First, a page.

When Do You Not Give a Wedding Gift?

Photo by  Susie Ho  on  Unsplash

Photo by Susie Ho on Unsplash

Wedding gift giving: it’s expected when you go to a wedding, right? Well, one of my coworkers recently brought up a question I had never really thought of:

“So, you invite someone to your wedding, and they come, but they don’t give you a gift (no biggie). But then they invite you to their wedding. Do you give them a gift?”

Hmm..interesting. My immediate reaction was “hell no, you don’t get them a gift!” But as I continued to stew on this question, I also thought “well, you want to be the better and bigger person, so you should probably get them a gift.” My natural next step was to poll the room around me (aka it was just my parents). Their consensus was you get them a gift, but it’s one of the cheapest things on their registry.

What the Wedding Experts Say

Well, none of us are on the same page, so it was time to consult the experts: Google. I headed over to The Knot's website to see what they had to say, and I was kind of surprised as to what I had found. According to their blog post, you shouldn’t spend less than $50 on a gift. What?!? I’m not a bank over here, Knot team. However, they do state that you should give gifts based on your relationship with the couple. Here is their handy-dandy guide:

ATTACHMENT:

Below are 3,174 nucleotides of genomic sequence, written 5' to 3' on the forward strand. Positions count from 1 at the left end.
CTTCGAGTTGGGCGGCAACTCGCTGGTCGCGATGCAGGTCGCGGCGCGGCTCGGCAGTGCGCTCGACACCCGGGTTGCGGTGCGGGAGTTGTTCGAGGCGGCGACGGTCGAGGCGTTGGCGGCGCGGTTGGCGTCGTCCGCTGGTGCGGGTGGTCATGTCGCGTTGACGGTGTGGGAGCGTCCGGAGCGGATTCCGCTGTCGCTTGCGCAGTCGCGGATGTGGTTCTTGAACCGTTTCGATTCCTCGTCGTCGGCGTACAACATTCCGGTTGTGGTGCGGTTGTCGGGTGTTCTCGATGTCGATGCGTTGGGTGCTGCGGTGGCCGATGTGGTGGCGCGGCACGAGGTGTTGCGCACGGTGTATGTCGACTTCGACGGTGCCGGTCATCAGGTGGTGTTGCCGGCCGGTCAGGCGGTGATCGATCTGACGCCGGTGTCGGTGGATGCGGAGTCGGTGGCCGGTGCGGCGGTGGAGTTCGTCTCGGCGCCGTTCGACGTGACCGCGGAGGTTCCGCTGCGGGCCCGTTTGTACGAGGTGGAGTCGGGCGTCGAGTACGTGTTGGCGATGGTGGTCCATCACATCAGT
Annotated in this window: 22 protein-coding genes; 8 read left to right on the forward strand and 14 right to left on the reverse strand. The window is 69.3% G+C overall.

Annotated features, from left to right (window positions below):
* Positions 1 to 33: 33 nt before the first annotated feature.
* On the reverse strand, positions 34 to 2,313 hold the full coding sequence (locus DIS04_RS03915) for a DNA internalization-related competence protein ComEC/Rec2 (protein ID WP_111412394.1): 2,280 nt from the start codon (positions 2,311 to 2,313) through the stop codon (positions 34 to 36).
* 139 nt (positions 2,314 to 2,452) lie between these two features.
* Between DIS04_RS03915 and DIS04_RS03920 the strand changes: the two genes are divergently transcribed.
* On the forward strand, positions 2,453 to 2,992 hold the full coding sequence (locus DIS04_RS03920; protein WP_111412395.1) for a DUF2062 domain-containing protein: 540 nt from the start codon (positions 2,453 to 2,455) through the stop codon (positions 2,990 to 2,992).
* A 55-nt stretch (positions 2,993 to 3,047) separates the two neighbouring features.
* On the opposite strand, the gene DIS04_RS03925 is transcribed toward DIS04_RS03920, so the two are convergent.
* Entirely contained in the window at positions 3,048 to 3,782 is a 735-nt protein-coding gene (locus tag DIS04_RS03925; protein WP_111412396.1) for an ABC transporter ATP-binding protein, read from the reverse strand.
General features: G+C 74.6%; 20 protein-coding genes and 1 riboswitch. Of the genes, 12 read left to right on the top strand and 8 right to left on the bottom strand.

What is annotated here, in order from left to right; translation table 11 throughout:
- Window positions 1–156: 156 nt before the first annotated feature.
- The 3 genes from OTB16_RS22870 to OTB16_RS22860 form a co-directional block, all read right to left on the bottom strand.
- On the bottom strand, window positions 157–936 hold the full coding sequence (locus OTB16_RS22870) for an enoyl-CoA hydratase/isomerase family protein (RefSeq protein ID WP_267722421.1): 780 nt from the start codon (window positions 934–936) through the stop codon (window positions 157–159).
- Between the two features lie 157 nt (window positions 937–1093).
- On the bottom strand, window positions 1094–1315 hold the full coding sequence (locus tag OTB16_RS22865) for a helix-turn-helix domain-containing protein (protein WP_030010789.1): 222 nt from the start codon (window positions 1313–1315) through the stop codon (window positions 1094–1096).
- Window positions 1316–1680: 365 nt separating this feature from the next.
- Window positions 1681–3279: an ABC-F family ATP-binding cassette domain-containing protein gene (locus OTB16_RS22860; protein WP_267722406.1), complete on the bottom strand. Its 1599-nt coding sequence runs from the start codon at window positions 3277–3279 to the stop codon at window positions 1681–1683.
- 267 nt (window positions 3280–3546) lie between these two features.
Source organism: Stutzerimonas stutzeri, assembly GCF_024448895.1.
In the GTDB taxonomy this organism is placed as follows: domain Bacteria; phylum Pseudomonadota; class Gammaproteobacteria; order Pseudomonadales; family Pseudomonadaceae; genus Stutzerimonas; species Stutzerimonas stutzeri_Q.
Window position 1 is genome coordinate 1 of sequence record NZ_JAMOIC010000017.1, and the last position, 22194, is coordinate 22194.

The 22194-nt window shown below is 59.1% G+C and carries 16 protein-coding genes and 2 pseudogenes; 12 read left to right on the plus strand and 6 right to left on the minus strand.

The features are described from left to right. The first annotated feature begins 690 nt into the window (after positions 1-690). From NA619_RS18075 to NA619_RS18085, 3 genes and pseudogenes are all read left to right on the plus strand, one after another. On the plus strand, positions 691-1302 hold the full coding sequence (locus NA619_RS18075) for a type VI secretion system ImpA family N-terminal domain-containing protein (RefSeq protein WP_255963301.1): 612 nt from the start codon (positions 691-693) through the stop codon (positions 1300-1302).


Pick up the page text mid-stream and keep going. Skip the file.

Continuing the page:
• If it’s a coworker, distant relative or not-so-close friend, spend between $50-$75.

  • A regular ol’ relative or friend will cost you between $75-$100.

  • Your bestie or cousin that you love will set you back $100-$150.

  • And apparently, someone who lives in the city requires you to spend $150+.

What do I get from this? Stop hanging out with city folk. Another thing to note, this doesn’t include if you’re a member of the wedding party. While it’s likely that you aren’t going to be in your fourth cousin twice removed’s wedding, it’s something to think about when you are a part of your BFF’s nuptials.  

Don’t Procrastinate on the Gift Purchase

This is more of a memo to myself, but it’s something to keep in mind. If you want to find an affordable gift that the couple has registered for, don’t wait until a week before their wedding. What’s left at that point is the pimped out KitchenAid mixer and a pot set that costs over $1,500 from Crate & Barrel.

The Consensus on Wedding Gift Giving

Honestly, just do whatever you feel is right. If you aren’t incredibly close the couple, don’t feel the need to drop your latest paycheck on them. If you’ve known them since birth and you want to spend $250 on them, go to town.

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Tory Kalousek